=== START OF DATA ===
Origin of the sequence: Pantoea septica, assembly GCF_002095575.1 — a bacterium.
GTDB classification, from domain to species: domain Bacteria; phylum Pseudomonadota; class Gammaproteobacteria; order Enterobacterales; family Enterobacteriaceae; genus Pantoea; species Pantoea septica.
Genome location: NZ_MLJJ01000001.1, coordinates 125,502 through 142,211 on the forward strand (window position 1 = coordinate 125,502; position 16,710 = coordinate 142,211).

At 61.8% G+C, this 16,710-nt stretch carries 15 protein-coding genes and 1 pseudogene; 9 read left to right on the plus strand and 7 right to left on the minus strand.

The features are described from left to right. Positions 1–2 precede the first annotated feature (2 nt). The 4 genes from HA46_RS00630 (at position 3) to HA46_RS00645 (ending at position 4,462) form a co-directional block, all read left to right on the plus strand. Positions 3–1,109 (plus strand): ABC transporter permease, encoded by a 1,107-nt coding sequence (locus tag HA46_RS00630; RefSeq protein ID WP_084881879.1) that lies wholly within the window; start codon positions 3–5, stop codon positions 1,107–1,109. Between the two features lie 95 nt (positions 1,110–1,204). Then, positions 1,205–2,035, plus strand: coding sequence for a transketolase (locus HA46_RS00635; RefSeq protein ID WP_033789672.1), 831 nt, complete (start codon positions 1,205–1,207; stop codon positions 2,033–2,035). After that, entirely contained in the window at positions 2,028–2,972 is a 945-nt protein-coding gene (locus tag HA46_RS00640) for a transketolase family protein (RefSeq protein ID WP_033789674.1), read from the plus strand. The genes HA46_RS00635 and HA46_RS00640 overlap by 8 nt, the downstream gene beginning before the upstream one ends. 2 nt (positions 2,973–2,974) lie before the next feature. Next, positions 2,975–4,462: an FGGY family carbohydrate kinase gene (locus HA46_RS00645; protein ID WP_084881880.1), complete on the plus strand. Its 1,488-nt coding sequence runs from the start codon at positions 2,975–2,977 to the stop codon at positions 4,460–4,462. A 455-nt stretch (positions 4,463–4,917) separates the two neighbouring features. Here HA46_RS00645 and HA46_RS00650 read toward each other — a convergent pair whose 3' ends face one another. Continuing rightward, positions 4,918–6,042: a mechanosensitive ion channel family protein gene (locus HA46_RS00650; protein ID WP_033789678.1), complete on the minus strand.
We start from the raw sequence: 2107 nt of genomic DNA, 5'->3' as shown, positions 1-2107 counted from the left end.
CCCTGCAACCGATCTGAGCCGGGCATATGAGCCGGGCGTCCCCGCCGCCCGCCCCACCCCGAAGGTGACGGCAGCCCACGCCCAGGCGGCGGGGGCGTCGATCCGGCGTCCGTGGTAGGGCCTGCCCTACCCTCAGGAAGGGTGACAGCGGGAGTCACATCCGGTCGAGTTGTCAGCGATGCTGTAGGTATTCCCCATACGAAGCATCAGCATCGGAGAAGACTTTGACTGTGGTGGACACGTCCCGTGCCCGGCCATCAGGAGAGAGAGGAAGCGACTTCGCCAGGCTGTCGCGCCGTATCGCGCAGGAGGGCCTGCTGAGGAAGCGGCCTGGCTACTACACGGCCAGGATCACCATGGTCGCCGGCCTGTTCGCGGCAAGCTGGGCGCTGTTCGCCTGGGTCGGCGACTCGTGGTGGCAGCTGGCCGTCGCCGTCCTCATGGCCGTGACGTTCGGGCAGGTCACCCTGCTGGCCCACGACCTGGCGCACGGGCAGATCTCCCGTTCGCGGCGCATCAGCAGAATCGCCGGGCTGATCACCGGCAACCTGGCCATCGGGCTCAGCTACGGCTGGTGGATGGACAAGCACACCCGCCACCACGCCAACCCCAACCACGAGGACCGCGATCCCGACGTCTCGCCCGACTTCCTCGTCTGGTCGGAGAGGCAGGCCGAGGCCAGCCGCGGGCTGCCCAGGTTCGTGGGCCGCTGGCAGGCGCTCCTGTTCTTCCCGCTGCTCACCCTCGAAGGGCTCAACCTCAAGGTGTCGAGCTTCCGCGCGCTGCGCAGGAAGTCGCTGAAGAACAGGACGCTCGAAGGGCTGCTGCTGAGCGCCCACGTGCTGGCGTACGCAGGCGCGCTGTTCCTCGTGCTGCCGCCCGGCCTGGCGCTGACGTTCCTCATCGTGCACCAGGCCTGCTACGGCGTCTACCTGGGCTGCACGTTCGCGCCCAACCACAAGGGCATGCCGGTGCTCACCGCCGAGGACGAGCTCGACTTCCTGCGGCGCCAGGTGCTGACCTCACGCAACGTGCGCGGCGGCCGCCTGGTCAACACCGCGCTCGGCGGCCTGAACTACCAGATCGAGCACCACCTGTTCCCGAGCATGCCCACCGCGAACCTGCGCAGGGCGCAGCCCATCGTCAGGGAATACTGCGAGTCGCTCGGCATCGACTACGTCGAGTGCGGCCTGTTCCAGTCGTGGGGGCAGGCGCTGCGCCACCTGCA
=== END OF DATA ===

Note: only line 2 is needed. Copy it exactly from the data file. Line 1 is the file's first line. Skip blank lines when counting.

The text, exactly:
GTDB classification, from domain to species: domain Bacteria; phylum Pseudomonadota; class Gammaproteobacteria; order Enterobacterales; family Enterobacteriaceae; genus Pantoea; species Pantoea septica.